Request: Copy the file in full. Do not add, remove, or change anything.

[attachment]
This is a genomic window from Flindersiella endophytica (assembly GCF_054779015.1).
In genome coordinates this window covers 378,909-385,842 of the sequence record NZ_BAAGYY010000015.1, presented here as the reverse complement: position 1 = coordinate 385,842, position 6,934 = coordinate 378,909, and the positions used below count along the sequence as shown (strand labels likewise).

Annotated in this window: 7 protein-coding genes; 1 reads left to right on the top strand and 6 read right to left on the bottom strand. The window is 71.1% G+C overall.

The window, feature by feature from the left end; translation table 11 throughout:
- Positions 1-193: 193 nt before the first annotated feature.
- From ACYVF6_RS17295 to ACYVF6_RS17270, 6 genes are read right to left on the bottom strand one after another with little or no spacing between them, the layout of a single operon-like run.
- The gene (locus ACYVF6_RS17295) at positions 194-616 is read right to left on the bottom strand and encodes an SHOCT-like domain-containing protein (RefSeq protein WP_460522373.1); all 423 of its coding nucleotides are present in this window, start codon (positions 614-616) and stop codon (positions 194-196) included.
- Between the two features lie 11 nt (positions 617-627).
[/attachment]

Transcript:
This is a genomic window from Flindersiella endophytica (assembly GCF_054779015.1).
In genome coordinates this window covers 378,909-385,842 of the sequence record NZ_BAAGYY010000015.1, presented here as the reverse complement: position 1 = coordinate 385,842, position 6,934 = coordinate 378,909, and the positions used below count along the sequence as shown (strand labels likewise).

Annotated in this window: 7 protein-coding genes; 1 reads left to right on the top strand and 6 read right to left on the bottom strand. The window is 71.1% G+C overall.

The window, feature by feature from the left end; translation table 11 throughout:
- Positions 1-193: 193 nt before the first annotated feature.
- From ACYVF6_RS17295 to ACYVF6_RS17270, 6 genes are read right to left on the bottom strand one after another with little or no spacing between them, the layout of a single operon-like run.
- The gene (locus ACYVF6_RS17295) at positions 194-616 is read right to left on the bottom strand and encodes an SHOCT-like domain-containing protein (RefSeq protein WP_460522373.1); all 423 of its coding nucleotides are present in this window, start codon (positions 614-616) and stop codon (positions 194-196) included.
- Between the two features lie 11 nt (positions 617-627).